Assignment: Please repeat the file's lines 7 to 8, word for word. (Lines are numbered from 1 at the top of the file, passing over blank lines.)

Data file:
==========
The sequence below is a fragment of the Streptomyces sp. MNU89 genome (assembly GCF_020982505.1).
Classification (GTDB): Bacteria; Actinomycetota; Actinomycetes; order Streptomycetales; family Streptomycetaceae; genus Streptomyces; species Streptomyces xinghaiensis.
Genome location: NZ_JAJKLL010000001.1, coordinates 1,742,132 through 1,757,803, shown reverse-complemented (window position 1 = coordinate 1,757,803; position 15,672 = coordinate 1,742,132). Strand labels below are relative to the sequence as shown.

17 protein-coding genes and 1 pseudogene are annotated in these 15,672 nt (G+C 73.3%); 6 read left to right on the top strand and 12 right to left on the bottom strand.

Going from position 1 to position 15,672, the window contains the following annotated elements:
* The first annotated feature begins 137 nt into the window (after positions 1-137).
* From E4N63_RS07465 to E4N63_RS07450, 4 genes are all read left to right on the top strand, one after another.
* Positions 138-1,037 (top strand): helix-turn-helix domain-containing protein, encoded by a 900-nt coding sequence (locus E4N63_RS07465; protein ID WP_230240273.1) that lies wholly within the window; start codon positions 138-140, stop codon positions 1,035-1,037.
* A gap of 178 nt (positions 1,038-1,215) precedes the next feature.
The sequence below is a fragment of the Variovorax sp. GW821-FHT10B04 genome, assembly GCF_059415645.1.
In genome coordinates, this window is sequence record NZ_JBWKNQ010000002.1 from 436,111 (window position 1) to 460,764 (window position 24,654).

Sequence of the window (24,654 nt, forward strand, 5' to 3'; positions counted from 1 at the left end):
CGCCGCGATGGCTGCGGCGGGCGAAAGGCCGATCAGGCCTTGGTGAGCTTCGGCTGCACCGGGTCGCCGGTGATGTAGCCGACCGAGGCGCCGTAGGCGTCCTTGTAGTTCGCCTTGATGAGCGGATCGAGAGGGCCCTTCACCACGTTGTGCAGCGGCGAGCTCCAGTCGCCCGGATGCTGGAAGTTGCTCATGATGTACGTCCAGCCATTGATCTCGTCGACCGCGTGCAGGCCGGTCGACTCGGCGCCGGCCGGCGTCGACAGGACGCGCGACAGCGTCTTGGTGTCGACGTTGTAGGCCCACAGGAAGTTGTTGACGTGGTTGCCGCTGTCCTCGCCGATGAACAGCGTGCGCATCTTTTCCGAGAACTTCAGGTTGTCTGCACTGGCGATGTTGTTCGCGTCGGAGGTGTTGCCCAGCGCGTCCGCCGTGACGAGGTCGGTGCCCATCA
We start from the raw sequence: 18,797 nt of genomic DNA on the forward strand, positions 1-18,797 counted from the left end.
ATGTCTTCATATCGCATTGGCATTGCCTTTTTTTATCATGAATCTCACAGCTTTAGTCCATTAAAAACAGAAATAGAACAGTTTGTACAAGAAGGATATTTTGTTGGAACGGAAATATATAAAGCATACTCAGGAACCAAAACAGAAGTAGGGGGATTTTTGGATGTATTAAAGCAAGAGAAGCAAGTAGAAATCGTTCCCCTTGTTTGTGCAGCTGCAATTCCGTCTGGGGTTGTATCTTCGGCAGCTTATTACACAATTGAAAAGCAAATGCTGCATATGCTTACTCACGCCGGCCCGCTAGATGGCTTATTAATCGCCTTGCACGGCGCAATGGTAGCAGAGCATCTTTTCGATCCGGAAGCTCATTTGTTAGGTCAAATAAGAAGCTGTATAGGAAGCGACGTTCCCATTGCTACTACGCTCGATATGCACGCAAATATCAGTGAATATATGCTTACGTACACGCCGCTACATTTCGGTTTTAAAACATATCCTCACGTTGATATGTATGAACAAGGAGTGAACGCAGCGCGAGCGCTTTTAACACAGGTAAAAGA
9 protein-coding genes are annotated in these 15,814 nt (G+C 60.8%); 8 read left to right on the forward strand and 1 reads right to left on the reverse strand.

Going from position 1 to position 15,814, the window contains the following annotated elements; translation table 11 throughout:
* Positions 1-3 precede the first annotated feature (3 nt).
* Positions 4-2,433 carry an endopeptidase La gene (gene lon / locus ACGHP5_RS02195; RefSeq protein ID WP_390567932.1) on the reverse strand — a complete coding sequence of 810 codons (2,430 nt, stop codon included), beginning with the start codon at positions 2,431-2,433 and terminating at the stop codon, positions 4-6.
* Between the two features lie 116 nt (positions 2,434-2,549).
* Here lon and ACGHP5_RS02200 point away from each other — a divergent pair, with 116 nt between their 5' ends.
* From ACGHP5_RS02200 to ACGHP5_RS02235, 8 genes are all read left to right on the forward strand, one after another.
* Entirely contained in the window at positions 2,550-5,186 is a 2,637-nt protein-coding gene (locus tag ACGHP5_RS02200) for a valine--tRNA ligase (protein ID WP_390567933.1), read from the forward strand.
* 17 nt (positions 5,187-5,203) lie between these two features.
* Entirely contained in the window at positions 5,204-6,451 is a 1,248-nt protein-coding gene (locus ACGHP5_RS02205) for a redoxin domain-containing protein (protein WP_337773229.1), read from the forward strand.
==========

* From E4N63_RS07465 to E4N63_RS07450, 4 genes are all read left to right on the top strand, one after another.
* Positions 138-1,037 (top strand): helix-turn-helix domain-containing protein, encoded by a 900-nt coding sequence (locus E4N63_RS07465; protein ID WP_230240273.1) that lies wholly within the window; start codon positions 138-140, stop codon positions 1,035-1,037.